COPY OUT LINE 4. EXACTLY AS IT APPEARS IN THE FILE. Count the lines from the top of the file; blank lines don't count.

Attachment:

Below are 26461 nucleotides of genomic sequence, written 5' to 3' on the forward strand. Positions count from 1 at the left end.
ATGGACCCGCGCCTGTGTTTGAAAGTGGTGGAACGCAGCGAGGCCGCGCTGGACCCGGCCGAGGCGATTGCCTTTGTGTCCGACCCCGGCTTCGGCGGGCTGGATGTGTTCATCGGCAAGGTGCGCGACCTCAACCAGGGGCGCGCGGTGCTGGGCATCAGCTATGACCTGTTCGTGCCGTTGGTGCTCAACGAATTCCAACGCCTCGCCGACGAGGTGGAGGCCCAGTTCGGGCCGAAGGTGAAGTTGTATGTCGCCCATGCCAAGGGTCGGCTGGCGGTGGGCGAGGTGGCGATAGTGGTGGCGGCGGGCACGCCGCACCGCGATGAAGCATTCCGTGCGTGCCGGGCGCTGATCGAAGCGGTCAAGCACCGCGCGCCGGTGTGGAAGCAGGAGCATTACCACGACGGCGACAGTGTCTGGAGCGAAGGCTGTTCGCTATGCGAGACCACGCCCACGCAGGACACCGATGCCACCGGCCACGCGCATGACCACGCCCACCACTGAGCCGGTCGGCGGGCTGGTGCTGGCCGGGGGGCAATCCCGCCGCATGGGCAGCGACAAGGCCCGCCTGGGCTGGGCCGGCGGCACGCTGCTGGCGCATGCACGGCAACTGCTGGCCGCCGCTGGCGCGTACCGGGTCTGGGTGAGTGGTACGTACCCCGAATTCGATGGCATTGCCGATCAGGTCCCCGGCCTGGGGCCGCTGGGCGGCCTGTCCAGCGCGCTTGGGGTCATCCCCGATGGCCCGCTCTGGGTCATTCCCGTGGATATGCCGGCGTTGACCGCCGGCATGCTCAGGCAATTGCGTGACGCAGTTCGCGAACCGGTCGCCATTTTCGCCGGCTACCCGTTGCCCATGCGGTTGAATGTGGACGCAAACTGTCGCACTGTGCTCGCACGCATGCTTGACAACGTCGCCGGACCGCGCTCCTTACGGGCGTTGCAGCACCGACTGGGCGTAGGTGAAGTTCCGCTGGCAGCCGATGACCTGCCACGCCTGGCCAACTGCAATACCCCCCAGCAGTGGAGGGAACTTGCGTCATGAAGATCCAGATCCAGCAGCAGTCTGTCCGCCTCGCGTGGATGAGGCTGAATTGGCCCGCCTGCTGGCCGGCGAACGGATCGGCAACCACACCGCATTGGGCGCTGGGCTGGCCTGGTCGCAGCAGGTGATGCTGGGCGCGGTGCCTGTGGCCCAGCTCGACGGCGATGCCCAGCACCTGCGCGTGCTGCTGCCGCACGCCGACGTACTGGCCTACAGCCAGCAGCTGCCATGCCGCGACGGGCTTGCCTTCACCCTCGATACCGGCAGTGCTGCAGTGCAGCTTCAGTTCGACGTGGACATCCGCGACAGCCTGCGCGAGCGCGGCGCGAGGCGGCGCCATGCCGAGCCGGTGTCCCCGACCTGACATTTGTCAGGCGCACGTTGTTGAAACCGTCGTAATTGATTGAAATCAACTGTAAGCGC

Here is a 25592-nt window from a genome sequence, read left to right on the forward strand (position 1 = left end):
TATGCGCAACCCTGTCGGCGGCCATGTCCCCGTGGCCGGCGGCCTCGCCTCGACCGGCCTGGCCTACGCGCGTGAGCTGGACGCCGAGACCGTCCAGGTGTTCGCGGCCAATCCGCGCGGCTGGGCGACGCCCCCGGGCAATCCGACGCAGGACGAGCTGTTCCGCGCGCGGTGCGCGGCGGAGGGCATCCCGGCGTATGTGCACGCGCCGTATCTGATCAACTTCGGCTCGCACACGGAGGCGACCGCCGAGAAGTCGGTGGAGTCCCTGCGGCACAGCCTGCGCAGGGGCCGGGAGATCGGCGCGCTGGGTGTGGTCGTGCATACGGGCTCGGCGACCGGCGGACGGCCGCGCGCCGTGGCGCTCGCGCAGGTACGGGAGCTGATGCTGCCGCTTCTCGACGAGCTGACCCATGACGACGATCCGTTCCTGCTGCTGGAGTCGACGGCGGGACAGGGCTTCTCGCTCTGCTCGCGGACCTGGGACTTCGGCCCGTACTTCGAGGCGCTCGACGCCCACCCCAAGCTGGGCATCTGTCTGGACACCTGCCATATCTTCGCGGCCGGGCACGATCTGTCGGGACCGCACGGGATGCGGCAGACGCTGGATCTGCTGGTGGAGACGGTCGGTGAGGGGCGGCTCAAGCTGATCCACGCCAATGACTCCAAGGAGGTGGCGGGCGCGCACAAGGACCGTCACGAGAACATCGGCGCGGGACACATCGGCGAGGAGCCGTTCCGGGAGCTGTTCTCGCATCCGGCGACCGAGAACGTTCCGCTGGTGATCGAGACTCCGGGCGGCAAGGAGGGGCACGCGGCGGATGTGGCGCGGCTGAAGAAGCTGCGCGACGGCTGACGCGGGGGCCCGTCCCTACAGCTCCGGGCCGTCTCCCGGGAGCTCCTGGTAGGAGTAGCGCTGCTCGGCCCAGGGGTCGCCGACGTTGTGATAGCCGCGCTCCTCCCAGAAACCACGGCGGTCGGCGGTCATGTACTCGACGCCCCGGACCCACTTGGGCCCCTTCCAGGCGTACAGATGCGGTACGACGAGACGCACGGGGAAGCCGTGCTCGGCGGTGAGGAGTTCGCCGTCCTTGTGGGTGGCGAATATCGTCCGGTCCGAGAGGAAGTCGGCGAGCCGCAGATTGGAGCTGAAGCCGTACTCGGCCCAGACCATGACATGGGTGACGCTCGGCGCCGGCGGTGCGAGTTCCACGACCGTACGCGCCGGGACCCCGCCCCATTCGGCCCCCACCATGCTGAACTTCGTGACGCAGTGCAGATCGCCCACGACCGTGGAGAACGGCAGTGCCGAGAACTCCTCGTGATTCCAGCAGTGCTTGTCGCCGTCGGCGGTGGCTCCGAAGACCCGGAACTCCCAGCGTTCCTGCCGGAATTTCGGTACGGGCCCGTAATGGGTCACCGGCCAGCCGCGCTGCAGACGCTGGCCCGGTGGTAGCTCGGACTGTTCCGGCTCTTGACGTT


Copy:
TATGCGCAACCCTGTCGGCGGCCATGTCCCCGTGGCCGGCGGCCTCGCCTCGACCGGCCTGGCCTACGCGCGTGAGCTGGACGCCGAGACCGTCCAGGTGTTCGCGGCCAATCCGCGCGGCTGGGCGACGCCCCCGGGCAATCCGACGCAGGACGAGCTGTTCCGCGCGCGGTGCGCGGCGGAGGGCATCCCGGCGTATGTGCACGCGCCGTATCTGATCAACTTCGGCTCGCACACGGAGGCGACCGCCGAGAAGTCGGTGGAGTCCCTGCGGCACAGCCTGCGCAGGGGCCGGGAGATCGGCGCGCTGGGTGTGGTCGTGCATACGGGCTCGGCGACCGGCGGACGGCCGCGCGCCGTGGCGCTCGCGCAGGTACGGGAGCTGATGCTGCCGCTTCTCGACGAGCTGACCCATGACGACGATCCGTTCCTGCTGCTGGAGTCGACGGCGGGACAGGGCTTCTCGCTCTGCTCGCGGACCTGGGACTTCGGCCCGTACTTCGAGGCGCTCGACGCCCACCCCAAGCTGGGCATCTGTCTGGACACCTGCCATATCTTCGCGGCCGGGCACGATCTGTCGGGACCGCACGGGATGCGGCAGACGCTGGATCTGCTGGTGGAGACGGTCGGTGAGGGGCGGCTCAAGCTGATCCACGCCAATGACTCCAAGGAGGTGGCGGGCGCGCACAAGGACCGTCACGAGAACATCGGCGCGGGACACATCGGCGAGGAGCCGTTCCGGGAGCTGTTCTCGCATCCGGCGACCGAGAACGTTCCGCTGGTGATCGAGACTCCGGGCGGCAAGGAGGGGCACGCGGCGGATGTGGCGCGGCTGAAGAAGCTGCGCGACGGCTGACGCGGGGGCCCGTCCCTACAGCTCCGGGCCGTCTCCCGGGAGCTCCTGGTAGGAGTAGCGCTGCTCGGCCCAGGGGTCGCCGACGTTGTGATAGCCGCGCTCCTCCCAGAAACCACGGCGGTCGGCGGTCATGTACTCGACGCCCCGGACCCACTTGGGCCCCTTCCAGGCGTACAGATGCGGTACGACGAGACGCACGGGGAAGCCGTGCTCGGCGGTGAGGAGTTCGCCGTCCTTGTGGGTGGCGAATATCGTCCGGTCCGAGAGGAAGTCGGCGAGCCGCAGATTGGAGCTGAAGCCGTACTCGGCCCAGACCATGACATGGGTGACGCTCGGCGCCGGCGGTGCGAGTTCCACGACCGTACGCGCCGGGACCCCGCCCCATTCGGCCCCCACCATGCTGAACTTCGTGACGCAGTGCAGATCGCCCACGACCGTGGAGAACGGCAGTGCCGAGAACTCCTCGTGATTCCAGCAGTGCTTGTCGCCGTCGGCGGTGGCTCCGAAGACCCGGAACTCCCAGCGTTCCTGCCGGAATTTCGGTACGGGCCCGTAATGGGTCACCGGCCAGCCGCGCTGCAGACGCTGGCCCGGTGGTAGCTCGGACTGTTCCGGCTCTTGACGTT